“The strategy was unorthodox and unwise,” says Austin Long, co-founder of Alignment Capital Group LLC, an Austin, Texas-based private-equity consulting firm. “If more funds had used this method, it would have brought the fund-of-funds industry to its knees.”
Investors were outraged upon discovering that HRJ had quietly transferred its overcommitment from an affiliate controlled by Barton and Lott to the funds of funds themselves, says Deirdre Nectow, head of business development at Cambridge Associates LLC, a Boston-based consulting firm that represented clients with more than $339 million invested in HRJ.
The move made HRJ’s limited partners responsible for the debt to SVB and the capital calls issued by buyout firms. Nectow says in an interview that the shift violated the limited-partnership agreements HRJ signed with its clients, which established that the funds would remain debt-free.
Cambridge only learned about the transfer after pressing Jeffrey Bloom, the firm’s general counsel and chief compliance officer, for more details on the state of HRJ funds during the crisis. Cambridge then demanded an accounting of the move.
“We were dismayed by the actions they took,” Nectow says. “They were not very forthcoming.” Bloom and Barton declined to comment on the transfers. Lott declined to comment for this article.
HRJ’s financial maneuvers also triggered litigation from three senior executives: Lane Auten, a former investment banker with Banco Santander SA, who headed HRJ’s marketing and fundraising efforts from 2003 to 2008, and Duran Curis and Darren Wong, both of whom managed HRJ’s funds of funds and brought in new clients.
Payments Cut Off
In a lawsuit filed in Santa Clara County Superior Court, the trio accused Barton, Lott, Capital Dynamics and SVB of stiffing them on more than $17 million in compensation.
The former executives say HRJ owes them portions of the management fees paid by clients in the firm’s funds. When HRJ started running out of cash in 2008, the plaintiffs say the founders and SVB agreed to cut off those payments to them and instead use the fees to secure debt HRJ and its affiliates owed the bank, including $8 million in personal loans it made to Barton and Lott.
“These guys promised us, ‘You will be paid this money for all the work you do for 10 years,’ but they overextended themselves and they broke that promise,” says Auten, 43, a managing partner at Impact Capital Partners, a San Francisco-based investment consulting firm.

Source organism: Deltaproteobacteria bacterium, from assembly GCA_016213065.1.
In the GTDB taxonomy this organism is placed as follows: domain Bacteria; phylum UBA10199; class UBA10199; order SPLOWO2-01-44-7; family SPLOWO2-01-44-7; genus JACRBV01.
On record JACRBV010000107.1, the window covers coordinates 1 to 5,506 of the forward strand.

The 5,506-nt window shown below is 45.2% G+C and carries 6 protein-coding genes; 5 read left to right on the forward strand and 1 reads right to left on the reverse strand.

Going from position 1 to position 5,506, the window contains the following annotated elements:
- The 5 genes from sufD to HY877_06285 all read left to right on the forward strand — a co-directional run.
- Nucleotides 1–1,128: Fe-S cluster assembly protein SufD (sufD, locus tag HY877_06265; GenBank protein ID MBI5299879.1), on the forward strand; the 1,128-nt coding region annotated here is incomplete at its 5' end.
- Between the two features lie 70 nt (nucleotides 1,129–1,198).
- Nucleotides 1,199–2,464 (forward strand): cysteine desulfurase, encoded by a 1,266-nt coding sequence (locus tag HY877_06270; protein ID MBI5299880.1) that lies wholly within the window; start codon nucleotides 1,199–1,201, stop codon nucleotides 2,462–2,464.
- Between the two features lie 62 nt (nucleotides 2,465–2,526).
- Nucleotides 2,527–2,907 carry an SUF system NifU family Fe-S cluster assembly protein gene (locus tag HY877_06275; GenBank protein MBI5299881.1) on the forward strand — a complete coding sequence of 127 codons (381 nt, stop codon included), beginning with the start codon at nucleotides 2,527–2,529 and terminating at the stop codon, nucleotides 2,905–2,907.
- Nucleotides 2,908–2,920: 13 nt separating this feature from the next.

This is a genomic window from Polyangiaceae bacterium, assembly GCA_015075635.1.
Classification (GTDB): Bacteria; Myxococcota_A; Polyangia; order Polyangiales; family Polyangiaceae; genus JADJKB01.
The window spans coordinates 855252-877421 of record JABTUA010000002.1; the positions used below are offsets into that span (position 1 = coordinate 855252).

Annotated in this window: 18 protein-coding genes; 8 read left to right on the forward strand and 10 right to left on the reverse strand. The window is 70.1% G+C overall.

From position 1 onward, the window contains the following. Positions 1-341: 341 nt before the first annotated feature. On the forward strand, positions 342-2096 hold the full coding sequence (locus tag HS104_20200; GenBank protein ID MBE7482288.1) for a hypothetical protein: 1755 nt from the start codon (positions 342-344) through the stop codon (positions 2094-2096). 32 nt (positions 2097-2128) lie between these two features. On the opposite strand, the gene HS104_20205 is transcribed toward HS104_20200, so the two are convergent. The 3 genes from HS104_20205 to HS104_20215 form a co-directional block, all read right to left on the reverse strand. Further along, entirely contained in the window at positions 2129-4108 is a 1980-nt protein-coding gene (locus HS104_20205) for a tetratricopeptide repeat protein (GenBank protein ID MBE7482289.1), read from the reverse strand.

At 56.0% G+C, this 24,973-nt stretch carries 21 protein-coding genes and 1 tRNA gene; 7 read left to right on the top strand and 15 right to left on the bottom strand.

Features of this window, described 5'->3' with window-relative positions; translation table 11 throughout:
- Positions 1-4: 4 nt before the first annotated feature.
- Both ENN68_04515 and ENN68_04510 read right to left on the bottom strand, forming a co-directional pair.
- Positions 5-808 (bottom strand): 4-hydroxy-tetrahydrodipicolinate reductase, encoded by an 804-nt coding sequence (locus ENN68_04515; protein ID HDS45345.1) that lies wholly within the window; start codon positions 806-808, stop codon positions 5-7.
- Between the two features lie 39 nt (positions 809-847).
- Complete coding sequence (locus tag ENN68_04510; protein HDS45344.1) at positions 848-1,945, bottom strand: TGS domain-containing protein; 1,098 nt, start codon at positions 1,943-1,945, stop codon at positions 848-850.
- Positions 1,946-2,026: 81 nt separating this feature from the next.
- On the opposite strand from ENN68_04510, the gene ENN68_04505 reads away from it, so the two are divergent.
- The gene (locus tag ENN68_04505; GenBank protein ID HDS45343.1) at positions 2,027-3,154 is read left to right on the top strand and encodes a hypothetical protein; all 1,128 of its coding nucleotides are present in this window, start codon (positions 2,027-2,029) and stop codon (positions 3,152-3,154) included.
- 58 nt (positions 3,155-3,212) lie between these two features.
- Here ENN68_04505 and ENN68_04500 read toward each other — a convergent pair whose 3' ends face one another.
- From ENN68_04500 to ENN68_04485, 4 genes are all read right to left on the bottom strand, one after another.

All of the defendants, who have denied the allegations in court filings, declined to comment.
Barton says he, too, was hurt by HRJ’s failure. He lost his equity in the firm from its sale, and his personal finances came under strain. Barton, who received a bachelor’s degree in finance from the University of North Carolina at Chapel Hill in 1987, made a lineman’s wage in the National Football League, averaging about $620,000 a year.
In 2004, he bought and renovated a 113-year-old mansion with five bedrooms in Palo Alto that’s worth about $6 million today. Barton says he was deeply worried about losing his house as HRJ unraveled.
Barton, a Georgia native with curly auburn hair and a boyish grin, has a Southerner’s gift for storytelling. With his easygoing nature and 12 handicap on the golf course, Barton made a lot of friends among venture capitalists.
In December, he and Lott hosted a gala in San Francisco’s City Hall to benefit Champion Charities, which they founded to raise money for brain cancer research. Both of Barton’s parents died from the disease. At 6 feet 4 inches (1.93 meters) tall, Barton stood head and shoulders above the 400 partygoers, autographing footballs and greeting friends such as M&A adviser Frank Quattrone.
“Harris was passionate about creating a compelling investment firm,” says Andy Rachleff, a founding general partner at Benchmark Capital, a venture firm in Menlo Park, California. “And Ronnie had this magical aura around him; you wanted to be in his company. They understood what their currency was, and they weren’t embarrassed about using it.”